The Newsletter of Native Orchid Conservation Inc.
Native Orchid Conservation Inc.
117 Morier Ave, Winnipeg MB R2M0C8
For more information contact Doris Ames at 204-947-9707 or e-mail firstname.lastname@example.org
NOCI Wins Silver at the Canadian Environment Awards
Plant of the Month:
What an exciting month it has been since our last newsletter!
I was asked to give a presentation on orchids to Nature Regina on May 21. Eugene and I travelled to Regina to meet the group and give our PowerPoint presentation entitled "Orchids: Beauty in Diversity". Many of their members bought "Orchids of Manitoba" and told us they enjoyed the presentation very much. They also told us about good orchid locations in Saskatchewan and we explored some of these places. The Cypress Hills and Grasslands were especially beautiful and we saw many strange and wonderful plants and animals before our return on May 27.
On June 2 Peggy and I flew to Montreal to attend the CEA Gala and accept a Silver award in the Community Conservation category for our role in protecting native orchid species and their habitat. We met Ruby Tekauz our nominator there and spent a very enjoyable few days in Quebec, returning on June 5. Peggy's terrific driving skills, our orchid friends, and the fact that Ruby knows interesting people everywhere allowed us to make the most of our trip and have fun in the usual NOCI tradition.
Please read more about our trip and the Awards ceremony elsewhere in the newsletter.
Now the orchid season is in full swing and the plants are doing well with the cool, wet weather even if the rest of us are getting sick of it! People are signing up for field trips and remember we go rain or shine so don't let a rainy forecast stop you from coming along too. If we need to cancel a field trip for any reason you will be notified in advance.
I hope to see many of you at our second annual orchid festival on June 17. We need a good turnout to make this event a success. The location is lovely and perfect for a family outing on Father's Day.
Have a wonderful summer and don't forget to attend Tall Grass Prairie Days on August 11.
The Canadian Environment Awards Gala was held at the Montreal Science Centre on June 4 2007. Native Orchid Conservation Inc was honoured to be the recipient of a Silver award in the Community Conservation category for our work protecting unique mini-ecosystems and their plant communities in Manitoba. The prizes included a beautiful plaque commemorating the 2007-2008 Polar Year as well as $2,500 to be used for the environmental cause of our choice. NOCI will donate the money to the newly-formed Debwendon Corporation towards the construction of boardwalks and interpretive trails in the Brokenhead Wetlands.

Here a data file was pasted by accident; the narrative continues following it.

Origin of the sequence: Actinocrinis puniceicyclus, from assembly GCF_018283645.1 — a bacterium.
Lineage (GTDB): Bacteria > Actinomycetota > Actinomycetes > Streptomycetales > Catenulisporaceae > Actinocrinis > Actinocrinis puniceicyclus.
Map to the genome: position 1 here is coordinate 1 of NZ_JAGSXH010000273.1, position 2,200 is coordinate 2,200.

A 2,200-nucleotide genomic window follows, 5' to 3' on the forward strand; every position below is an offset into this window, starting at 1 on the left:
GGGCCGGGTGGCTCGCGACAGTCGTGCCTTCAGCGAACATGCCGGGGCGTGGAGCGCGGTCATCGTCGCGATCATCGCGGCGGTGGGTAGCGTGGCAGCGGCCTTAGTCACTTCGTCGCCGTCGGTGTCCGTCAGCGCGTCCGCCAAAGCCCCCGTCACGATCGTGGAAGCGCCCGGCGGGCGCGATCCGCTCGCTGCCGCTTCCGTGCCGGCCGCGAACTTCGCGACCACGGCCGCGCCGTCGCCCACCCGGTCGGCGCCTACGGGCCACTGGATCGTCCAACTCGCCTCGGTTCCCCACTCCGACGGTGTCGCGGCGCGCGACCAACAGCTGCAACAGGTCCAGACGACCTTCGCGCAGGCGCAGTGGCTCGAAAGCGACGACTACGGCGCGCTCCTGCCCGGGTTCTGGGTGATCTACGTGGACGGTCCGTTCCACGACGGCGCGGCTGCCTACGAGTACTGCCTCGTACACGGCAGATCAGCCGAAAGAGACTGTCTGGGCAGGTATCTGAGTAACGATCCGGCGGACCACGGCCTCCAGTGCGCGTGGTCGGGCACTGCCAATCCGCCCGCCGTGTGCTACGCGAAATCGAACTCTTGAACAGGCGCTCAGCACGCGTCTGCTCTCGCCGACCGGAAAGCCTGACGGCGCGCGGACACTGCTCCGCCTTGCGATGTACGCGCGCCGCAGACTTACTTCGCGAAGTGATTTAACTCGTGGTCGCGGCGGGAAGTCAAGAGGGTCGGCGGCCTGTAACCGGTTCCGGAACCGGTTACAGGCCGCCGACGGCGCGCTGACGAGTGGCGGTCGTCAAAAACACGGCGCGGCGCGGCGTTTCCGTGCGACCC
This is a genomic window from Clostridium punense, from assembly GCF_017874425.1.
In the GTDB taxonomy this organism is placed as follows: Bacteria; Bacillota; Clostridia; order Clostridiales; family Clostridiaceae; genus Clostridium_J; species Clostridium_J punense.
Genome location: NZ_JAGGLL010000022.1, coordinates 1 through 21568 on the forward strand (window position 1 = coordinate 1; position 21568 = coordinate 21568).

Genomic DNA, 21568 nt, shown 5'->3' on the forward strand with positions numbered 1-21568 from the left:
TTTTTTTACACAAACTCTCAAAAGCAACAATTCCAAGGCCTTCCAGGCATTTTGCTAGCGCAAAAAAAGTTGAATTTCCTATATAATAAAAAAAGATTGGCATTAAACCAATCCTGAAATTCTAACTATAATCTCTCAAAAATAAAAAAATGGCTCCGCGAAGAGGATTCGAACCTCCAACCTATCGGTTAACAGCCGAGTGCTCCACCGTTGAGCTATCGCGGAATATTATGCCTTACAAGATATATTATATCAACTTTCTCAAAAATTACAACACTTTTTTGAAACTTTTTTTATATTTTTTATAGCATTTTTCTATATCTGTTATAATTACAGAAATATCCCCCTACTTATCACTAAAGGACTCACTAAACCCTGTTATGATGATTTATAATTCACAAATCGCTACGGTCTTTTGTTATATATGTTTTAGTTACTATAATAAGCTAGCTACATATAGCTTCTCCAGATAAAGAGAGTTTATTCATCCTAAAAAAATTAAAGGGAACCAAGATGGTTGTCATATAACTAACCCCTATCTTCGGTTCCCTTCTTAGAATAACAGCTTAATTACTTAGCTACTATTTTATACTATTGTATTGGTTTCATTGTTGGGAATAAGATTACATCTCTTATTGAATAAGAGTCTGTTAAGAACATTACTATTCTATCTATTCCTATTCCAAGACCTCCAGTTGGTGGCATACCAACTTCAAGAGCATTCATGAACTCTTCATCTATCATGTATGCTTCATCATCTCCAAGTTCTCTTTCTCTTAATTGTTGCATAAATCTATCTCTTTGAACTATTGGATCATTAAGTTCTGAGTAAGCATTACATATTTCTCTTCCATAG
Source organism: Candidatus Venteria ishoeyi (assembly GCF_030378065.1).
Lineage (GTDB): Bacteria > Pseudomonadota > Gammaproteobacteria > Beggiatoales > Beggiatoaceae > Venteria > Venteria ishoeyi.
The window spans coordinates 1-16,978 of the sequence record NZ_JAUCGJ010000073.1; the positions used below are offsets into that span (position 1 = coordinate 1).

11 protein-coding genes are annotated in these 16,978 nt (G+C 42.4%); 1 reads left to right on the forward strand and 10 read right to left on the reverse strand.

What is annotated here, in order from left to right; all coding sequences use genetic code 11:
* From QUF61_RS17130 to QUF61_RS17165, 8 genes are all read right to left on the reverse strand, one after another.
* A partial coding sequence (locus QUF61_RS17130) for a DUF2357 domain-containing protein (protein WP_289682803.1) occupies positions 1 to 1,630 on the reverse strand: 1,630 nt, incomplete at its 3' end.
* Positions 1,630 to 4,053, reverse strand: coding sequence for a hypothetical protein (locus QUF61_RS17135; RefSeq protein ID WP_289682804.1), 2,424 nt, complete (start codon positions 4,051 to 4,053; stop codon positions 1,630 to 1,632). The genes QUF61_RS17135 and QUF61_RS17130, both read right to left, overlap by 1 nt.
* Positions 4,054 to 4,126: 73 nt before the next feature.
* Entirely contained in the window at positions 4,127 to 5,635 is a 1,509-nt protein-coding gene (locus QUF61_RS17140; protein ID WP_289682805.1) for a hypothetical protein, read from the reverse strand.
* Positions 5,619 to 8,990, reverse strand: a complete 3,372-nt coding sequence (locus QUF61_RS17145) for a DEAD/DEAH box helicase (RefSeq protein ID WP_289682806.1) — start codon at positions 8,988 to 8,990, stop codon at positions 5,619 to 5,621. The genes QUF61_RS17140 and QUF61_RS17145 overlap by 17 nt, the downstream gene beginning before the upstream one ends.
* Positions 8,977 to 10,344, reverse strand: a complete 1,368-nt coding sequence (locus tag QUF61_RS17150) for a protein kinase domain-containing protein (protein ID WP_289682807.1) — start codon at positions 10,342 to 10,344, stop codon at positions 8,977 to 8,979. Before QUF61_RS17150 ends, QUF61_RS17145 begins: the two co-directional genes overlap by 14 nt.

Peggy BainardAcheson and Doris Ames at the CEA Gala
NOCI board members, Peggy Bainard Acheson and I (Doris Ames), along with Ruby Tekauz, our nominator, attended the Awards Gala in Montreal. We were very impressed with the hospitality and friendliness shown us by the event organizers especially Laurel Aziz, Tina Hutchinson, Dianne Chaperon-Lor, and Steve Watts. These professionals were patient and willing to answer our many questions and to go that extra mile to make the Awards Gala a very enjoyable event for us. During the time Peggy, Ruby, and I were there we also managed to see some of the historic city's many attractions including the amazing Biodôme with its thousands of species of plants and animals, historic Mount Royal Park with its panoramic view of the city, and the old port and harbour. Ruby and her friend Merleen took Peg and me to see the Lachine Rapids on the St.Lawrence River in LaSalle Quebec. The carp were spawning and many kinds of fishermen of the human and bird variety were taking advantage of that fact and catching them in abundance. It is a birder's paradise with herons, ducks, and red-winged blackbirds everywhere. The charming sight of the rushing rapids, lovely trees, red roses, and Queen Anne's Lace was so refreshing and memorable. To spend an evening with good friends in such a lovely and historic part of Canada makes you feel what it really means to be a Canadian.